When internationally renowned museum and culture consultant, Barry Lord, looks at Delta Secondary School he sees a future centre of arts education that could put Hamilton on the map as a training ground for the next generation of Canadian artists, graphic designers and multi-media entrepreneurs. Barry Lord knows all about Delta because he grew up on Robins Avenue in the Barton and Kenilworth neighbourhood. When he went to Delta in the post-war baby boom era, Delta had so many students that it was necessary to hold two assemblies because only half of the student population could fit in the Delta Auditorium. Delta in Barry Lord’s student days was a comprehensive secondary school, where academic subjects were taught alongside machine shop and commercial subjects like typing and bookkeeping.  Studying philosophy at McMaster Barry, like many Hamilton students, worked summers at the steel mills, Dominion Glass and Harvester.  Ironically it was not any academic or artistic studies that Barry learned at Delta that got him his first jobs in the arts—a summer job in Ottawa at the National Gallery of Canada in his third year of university. “My hiring was based on my ability to type, which I learned at Delta,” he remembered. His next summer job was as an apprentice actor At Stratford where he worked with Paul Schofield, and then it was off to Harvard on a Woodrow Wilson scholarship. Returning to Ottawa Barry was offered a training program in museum studies at the National Gallery, and from there Barry worked in galleries in Vancouver and New Brunswick. After editing arts publications in Toronto, and a third stint in Ottawa, Barry and his wife Gail returned to Hamilton in the early 1980s to take on three significant projects—the commissioning of Westfield Heritage Village, the restoration of the steam engines at the historic Hamilton waterworks and the initial studies into the possible raising of the Hamilton and Scourge 1812 warships.

Back to Delta, Barry Lord admits that he has an emotional attachment to the school but says it is physically well suited for an arts academy. “It has a wonderful theatre auditorium for performing arts, and the machine shops in the rear would make great studio space for all sorts of arts projects, graphics and more modern subjects like creating apps for computers and creating video games,” he said.  Barry sees the Delta model as something that would  prepare students to go on to more advanced graphics instruction such as is taught at Sheridan College where grads have gone on to careers in computer animation. Such a model already exists in the Ontario school system in London, where H.B. Beal technical school has nurtured an arts program, stated  more than half a century ago by Herb Ariss, and which since has spawned  the careers of renowned Canadian such as Jack Chambers, Greg Curnoe,  Jamilie Hassan and many others.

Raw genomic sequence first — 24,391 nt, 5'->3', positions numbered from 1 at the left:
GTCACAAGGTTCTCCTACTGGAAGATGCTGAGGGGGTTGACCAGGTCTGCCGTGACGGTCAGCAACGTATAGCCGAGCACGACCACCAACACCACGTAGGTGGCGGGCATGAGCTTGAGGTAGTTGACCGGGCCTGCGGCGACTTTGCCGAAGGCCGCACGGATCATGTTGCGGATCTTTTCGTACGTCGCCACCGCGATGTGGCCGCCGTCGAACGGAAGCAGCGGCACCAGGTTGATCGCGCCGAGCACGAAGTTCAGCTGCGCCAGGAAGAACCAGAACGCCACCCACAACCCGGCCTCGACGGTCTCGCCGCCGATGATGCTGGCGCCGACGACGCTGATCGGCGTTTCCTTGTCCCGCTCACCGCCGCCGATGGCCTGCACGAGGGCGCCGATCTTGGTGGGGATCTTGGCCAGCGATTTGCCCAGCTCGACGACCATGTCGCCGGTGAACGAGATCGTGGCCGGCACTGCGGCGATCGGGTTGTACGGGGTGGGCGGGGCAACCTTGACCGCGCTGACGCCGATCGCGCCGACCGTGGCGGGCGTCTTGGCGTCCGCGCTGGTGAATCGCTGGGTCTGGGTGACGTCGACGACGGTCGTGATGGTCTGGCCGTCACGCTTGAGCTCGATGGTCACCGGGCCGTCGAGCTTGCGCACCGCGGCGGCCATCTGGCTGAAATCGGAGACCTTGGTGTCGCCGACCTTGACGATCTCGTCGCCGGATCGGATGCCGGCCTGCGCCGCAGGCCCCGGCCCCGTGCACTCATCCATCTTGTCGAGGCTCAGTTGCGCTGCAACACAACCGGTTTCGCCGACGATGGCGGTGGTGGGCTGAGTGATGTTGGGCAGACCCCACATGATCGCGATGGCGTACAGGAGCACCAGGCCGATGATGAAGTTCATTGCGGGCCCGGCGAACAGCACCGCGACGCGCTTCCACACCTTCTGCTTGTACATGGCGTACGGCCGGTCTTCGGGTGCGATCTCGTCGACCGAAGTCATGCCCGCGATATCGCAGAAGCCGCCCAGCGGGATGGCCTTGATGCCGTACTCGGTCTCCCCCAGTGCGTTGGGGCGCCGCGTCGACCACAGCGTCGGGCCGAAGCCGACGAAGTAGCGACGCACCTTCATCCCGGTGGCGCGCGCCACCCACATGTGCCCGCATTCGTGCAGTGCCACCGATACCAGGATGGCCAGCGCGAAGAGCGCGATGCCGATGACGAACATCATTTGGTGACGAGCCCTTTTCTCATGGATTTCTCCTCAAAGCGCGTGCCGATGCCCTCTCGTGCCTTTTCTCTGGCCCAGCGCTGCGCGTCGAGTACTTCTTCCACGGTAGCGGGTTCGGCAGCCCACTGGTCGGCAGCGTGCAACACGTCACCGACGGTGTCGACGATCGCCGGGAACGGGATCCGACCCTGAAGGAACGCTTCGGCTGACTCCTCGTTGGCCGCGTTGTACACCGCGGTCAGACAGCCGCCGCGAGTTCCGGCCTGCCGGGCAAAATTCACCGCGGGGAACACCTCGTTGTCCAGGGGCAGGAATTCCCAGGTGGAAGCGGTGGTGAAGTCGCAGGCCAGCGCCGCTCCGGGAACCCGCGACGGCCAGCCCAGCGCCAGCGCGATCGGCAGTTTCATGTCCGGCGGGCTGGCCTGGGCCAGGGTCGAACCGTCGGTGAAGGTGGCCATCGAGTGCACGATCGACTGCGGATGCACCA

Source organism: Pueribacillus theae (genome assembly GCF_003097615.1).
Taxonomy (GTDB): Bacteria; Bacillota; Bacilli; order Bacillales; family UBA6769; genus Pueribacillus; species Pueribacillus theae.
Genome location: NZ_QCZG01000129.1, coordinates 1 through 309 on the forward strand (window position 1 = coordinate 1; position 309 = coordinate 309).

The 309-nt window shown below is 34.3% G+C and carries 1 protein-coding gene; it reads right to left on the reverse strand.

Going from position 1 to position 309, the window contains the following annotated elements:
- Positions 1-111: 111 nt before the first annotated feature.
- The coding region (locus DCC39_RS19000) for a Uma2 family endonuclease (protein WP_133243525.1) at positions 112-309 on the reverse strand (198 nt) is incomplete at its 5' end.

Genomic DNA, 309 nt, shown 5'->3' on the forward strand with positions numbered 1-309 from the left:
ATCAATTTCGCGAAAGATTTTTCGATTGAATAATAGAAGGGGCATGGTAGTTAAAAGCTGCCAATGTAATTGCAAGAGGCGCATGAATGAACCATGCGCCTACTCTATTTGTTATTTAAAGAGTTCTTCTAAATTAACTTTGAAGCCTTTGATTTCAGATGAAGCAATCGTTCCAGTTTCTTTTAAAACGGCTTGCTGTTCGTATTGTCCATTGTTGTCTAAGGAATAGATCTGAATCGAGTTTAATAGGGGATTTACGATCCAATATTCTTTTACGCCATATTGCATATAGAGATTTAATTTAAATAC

From the humble beginnings of developing historical sites for Hamilton, Lord Cultural Resources, as it is now known, has become an international arts consulting company with offices in New York, Toronto and in London.  While in Hamilton Barry recalls that the rules prevented his wife and partner Gail from working with him on the Hamilton projects and so they decided to start a museum consulting business as a sideline. They had published a book on museum management and were surprised when orders started coming in from around the world. “We assumed there were other books on the topic of museum management,” Barry said, “but in fact there were none.” The success of the book led to increasing numbers of consulting commissions from around the world. One of the company’s more recent projects was the development of a Cultural Plan for the City of Chicago in 2012. Barry Lord would like to do something similar for his home town, which he sees as filled with possibilities for culture—the Delta academy being a mid range project.  Barry recalls how Glasgow– another city which lost major industry –has become an internationally recognized arts centre. “In 1989-90 we worked on a cultural event there and saw it grow. Twelve years later a Canada Council Grant student that I sponsored chose to go to Glasgow ahead of London or Paris.” Longer term he sees Hamilton perhaps twinning with a city in India as a host city for steel sculpture—a nod to Hamilton’s industrial heritage. He likens Glasgow to Hamilton in terms of the relatively cheap rents that attract artists. Eventually as the city develops its cultural assets it will start to attract cultural tourism. “We should start from the premise that we have an advantage (lower rents),” Barry said. “There is a whole range of things the community can do to start to make artists of all media welcome, but we need a cultural plan for Hamilton.”

Written by: John Best

Providing a fresh perspective for Hamilton and Burlington

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